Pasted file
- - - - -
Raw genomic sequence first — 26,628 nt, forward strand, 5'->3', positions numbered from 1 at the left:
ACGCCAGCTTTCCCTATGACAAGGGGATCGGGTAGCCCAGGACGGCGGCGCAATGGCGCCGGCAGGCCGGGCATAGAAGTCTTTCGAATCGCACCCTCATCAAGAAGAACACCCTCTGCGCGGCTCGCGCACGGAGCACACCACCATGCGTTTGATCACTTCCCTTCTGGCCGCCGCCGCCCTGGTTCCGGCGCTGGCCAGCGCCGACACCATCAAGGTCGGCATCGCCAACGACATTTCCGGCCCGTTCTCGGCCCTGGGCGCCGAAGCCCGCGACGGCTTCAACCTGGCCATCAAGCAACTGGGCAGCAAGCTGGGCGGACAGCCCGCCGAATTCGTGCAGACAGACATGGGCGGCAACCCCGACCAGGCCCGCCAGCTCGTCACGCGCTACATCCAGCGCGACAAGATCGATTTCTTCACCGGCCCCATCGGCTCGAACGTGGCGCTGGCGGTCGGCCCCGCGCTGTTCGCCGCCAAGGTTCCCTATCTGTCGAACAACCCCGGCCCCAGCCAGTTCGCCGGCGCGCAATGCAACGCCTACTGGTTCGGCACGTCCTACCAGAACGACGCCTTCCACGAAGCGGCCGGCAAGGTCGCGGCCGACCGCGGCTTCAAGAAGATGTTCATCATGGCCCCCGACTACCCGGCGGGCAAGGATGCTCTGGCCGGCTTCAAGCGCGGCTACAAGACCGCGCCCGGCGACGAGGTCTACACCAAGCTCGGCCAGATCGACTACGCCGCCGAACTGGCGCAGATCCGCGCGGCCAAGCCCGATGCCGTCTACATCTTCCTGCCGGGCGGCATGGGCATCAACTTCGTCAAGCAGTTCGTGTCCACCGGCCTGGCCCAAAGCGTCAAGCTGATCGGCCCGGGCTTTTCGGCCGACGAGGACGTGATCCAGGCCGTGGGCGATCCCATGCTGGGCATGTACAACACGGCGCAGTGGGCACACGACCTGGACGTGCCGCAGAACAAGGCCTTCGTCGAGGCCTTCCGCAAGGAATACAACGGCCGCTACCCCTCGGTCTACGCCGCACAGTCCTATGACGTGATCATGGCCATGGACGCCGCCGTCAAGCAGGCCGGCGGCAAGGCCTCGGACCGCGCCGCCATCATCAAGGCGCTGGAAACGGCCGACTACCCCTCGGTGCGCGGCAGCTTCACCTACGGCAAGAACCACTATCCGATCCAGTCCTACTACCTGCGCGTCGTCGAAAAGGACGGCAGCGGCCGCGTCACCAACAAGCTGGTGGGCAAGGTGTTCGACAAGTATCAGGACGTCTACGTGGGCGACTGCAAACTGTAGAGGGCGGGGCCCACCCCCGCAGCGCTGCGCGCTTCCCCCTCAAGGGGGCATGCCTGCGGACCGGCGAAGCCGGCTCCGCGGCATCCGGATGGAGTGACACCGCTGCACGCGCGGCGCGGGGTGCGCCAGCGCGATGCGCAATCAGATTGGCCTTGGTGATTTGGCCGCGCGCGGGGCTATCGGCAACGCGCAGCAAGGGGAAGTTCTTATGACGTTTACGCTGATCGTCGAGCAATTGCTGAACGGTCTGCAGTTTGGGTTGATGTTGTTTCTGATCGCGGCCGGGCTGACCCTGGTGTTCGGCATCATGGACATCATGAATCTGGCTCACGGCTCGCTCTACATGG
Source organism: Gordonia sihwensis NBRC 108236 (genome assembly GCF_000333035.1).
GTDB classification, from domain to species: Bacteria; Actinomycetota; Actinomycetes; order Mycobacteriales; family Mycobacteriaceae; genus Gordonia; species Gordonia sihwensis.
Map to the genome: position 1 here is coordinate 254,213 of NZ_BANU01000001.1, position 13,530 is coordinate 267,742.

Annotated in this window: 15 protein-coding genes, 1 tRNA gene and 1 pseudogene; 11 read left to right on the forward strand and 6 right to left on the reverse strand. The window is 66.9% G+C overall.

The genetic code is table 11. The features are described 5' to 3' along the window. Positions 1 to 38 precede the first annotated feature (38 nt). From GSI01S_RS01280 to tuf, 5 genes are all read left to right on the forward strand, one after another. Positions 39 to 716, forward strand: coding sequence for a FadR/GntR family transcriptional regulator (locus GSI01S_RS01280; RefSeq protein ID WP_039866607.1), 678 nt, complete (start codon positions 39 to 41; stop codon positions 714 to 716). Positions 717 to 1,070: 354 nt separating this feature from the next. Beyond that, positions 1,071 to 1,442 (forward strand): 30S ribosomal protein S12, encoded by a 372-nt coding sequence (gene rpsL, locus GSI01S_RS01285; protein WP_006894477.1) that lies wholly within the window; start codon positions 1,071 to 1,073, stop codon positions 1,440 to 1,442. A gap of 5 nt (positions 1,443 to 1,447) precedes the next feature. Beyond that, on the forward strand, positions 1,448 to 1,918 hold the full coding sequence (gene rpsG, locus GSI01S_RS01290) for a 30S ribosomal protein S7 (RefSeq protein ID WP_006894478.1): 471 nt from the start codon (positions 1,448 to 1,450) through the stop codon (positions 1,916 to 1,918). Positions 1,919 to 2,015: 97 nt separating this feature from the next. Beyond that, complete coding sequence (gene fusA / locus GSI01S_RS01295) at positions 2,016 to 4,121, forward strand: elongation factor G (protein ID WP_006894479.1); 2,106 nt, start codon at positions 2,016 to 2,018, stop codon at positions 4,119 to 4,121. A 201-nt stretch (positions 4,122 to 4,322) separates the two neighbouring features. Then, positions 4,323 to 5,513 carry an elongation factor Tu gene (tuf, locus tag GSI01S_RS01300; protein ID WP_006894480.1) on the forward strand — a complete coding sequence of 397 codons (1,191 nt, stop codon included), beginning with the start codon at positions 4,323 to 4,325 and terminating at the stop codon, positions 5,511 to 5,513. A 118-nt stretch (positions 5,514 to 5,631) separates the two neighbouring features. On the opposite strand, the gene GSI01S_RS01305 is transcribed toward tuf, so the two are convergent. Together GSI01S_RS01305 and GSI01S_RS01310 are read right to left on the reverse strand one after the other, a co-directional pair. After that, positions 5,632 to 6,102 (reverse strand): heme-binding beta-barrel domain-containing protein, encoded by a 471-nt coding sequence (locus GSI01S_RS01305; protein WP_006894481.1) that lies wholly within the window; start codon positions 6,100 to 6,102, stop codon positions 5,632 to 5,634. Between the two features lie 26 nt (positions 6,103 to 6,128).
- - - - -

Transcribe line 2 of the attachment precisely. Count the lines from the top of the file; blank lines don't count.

ACGCCAGCTTTCCCTATGACAAGGGGATCGGGTAGCCCAGGACGGCGGCGCAATGGCGCCGGCAGGCCGGGCATAGAAGTCTTTCGAATCGCACCCTCATCAAGAAGAACACCCTCTGCGCGGCTCGCGCACGGAGCACACCACCATGCGTTTGATCACTTCCCTTCTGGCCGCCGCCGCCCTGGTTCCGGCGCTGGCCAGCGCCGACACCATCAAGGTCGGCATCGCCAACGACATTTCCGGCCCGTTCTCGGCCCTGGGCGCCGAAGCCCGCGACGGCTTCAACCTGGCCATCAAGCAACTGGGCAGCAAGCTGGGCGGACAGCCCGCCGAATTCGTGCAGACAGACATGGGCGGCAACCCCGACCAGGCCCGCCAGCTCGTCACGCGCTACATCCAGCGCGACAAGATCGATTTCTTCACCGGCCCCATCGGCTCGAACGTGGCGCTGGCGGTCGGCCCCGCGCTGTTCGCCGCCAAGGTTCCCTATCTGTCGAACAACCCCGGCCCCAGCCAGTTCGCCGGCGCGCAATGCAACGCCTACTGGTTCGGCACGTCCTACCAGAACGACGCCTTCCACGAAGCGGCCGGCAAGGTCGCGGCCGACCGCGGCTTCAAGAAGATGTTCATCATGGCCCCCGACTACCCGGCGGGCAAGGATGCTCTGGCCGGCTTCAAGCGCGGCTACAAGACCGCGCCCGGCGACGAGGTCTACACCAAGCTCGGCCAGATCGACTACGCCGCCGAACTGGCGCAGATCCGCGCGGCCAAGCCCGATGCCGTCTACATCTTCCTGCCGGGCGGCATGGGCATCAACTTCGTCAAGCAGTTCGTGTCCACCGGCCTGGCCCAAAGCGTCAAGCTGATCGGCCCGGGCTTTTCGGCCGACGAGGACGTGATCCAGGCCGTGGGCGATCCCATGCTGGGCATGTACAACACGGCGCAGTGGGCACACGACCTGGACGTGCCGCAGAACAAGGCCTTCGTCGAGGCCTTCCGCAAGGAATACAACGGCCGCTACCCCTCGGTCTACGCCGCACAGTCCTATGACGTGATCATGGCCATGGACGCCGCCGTCAAGCAGGCCGGCGGCAAGGCCTCGGACCGCGCCGCCATCATCAAGGCGCTGGAAACGGCCGACTACCCCTCGGTGCGCGGCAGCTTCACCTACGGCAAGAACCACTATCCGATCCAGTCCTACTACCTGCGCGTCGTCGAAAAGGACGGCAGCGGCCGCGTCACCAACAAGCTGGTGGGCAAGGTGTTCGACAAGTATCAGGACGTCTACGTGGGCGACTGCAAACTGTAGAGGGCGGGGCCCACCCCCGCAGCGCTGCGCGCTTCCCCCTCAAGGGGGCATGCCTGCGGACCGGCGAAGCCGGCTCCGCGGCATCCGGATGGAGTGACACCGCTGCACGCGCGGCGCGGGGTGCGCCAGCGCGATGCGCAATCAGATTGGCCTTGGTGATTTGGCCGCGCGCGGGGCTATCGGCAACGCGCAGCAAGGGGAAGTTCTTATGACGTTTACGCTGATCGTCGAGCAATTGCTGAACGGTCTGCAGTTTGGGTTGATGTTGTTTCTGATCGCGGCCGGGCTGACCCTGGTGTTCGGCATCATGGACATCATGAATCTGGCTCACGGCTCGCTCTACATGG